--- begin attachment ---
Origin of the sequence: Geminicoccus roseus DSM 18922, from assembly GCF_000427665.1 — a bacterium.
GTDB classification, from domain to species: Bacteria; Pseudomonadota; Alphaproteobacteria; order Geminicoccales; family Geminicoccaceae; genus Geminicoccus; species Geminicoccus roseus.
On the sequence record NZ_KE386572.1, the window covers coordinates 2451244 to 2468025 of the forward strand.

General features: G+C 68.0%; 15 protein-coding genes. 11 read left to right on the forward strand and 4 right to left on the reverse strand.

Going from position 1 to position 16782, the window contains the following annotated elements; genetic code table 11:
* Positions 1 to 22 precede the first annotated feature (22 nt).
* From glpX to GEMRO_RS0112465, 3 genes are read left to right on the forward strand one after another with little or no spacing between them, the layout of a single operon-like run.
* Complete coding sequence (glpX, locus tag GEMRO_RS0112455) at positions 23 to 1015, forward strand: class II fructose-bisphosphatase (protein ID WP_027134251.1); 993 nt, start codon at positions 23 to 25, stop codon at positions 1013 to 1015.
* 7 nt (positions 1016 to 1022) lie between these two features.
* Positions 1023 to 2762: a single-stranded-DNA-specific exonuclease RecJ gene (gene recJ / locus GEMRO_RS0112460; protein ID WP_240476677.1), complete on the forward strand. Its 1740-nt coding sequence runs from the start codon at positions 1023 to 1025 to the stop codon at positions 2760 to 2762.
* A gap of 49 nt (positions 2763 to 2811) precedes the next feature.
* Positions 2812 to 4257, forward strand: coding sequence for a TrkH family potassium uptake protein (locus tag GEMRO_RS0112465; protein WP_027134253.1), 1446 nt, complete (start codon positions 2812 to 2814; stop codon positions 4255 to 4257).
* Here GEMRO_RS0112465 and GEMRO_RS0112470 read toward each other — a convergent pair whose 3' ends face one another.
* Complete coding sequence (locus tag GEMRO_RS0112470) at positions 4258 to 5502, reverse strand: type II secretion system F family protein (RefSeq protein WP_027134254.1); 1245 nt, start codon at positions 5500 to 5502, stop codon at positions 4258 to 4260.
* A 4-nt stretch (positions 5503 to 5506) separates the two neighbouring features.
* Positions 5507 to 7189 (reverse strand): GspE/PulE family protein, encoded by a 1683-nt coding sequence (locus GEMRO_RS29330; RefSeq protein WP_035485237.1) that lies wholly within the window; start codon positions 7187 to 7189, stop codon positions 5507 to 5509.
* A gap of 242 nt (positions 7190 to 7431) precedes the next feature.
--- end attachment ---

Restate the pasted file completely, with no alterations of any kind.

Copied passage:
Origin of the sequence: Geminicoccus roseus DSM 18922, from assembly GCF_000427665.1 — a bacterium.
GTDB classification, from domain to species: Bacteria; Pseudomonadota; Alphaproteobacteria; order Geminicoccales; family Geminicoccaceae; genus Geminicoccus; species Geminicoccus roseus.
On the sequence record NZ_KE386572.1, the window covers coordinates 2451244 to 2468025 of the forward strand.

General features: G+C 68.0%; 15 protein-coding genes. 11 read left to right on the forward strand and 4 right to left on the reverse strand.

Going from position 1 to position 16782, the window contains the following annotated elements; genetic code table 11:
* Positions 1 to 22 precede the first annotated feature (22 nt).
* From glpX to GEMRO_RS0112465, 3 genes are read left to right on the forward strand one after another with little or no spacing between them, the layout of a single operon-like run.
* Complete coding sequence (glpX, locus tag GEMRO_RS0112455) at positions 23 to 1015, forward strand: class II fructose-bisphosphatase (protein ID WP_027134251.1); 993 nt, start codon at positions 23 to 25, stop codon at positions 1013 to 1015.
* 7 nt (positions 1016 to 1022) lie between these two features.
* Positions 1023 to 2762: a single-stranded-DNA-specific exonuclease RecJ gene (gene recJ / locus GEMRO_RS0112460; protein ID WP_240476677.1), complete on the forward strand. Its 1740-nt coding sequence runs from the start codon at positions 1023 to 1025 to the stop codon at positions 2760 to 2762.
* A gap of 49 nt (positions 2763 to 2811) precedes the next feature.
* Positions 2812 to 4257, forward strand: coding sequence for a TrkH family potassium uptake protein (locus tag GEMRO_RS0112465; protein WP_027134253.1), 1446 nt, complete (start codon positions 2812 to 2814; stop codon positions 4255 to 4257).
* Here GEMRO_RS0112465 and GEMRO_RS0112470 read toward each other — a convergent pair whose 3' ends face one another.
* Complete coding sequence (locus tag GEMRO_RS0112470) at positions 4258 to 5502, reverse strand: type II secretion system F family protein (RefSeq protein WP_027134254.1); 1245 nt, start codon at positions 5500 to 5502, stop codon at positions 4258 to 4260.
* A 4-nt stretch (positions 5503 to 5506) separates the two neighbouring features.
* Positions 5507 to 7189 (reverse strand): GspE/PulE family protein, encoded by a 1683-nt coding sequence (locus GEMRO_RS29330; RefSeq protein WP_035485237.1) that lies wholly within the window; start codon positions 7187 to 7189, stop codon positions 5507 to 5509.
* A gap of 242 nt (positions 7190 to 7431) precedes the next feature.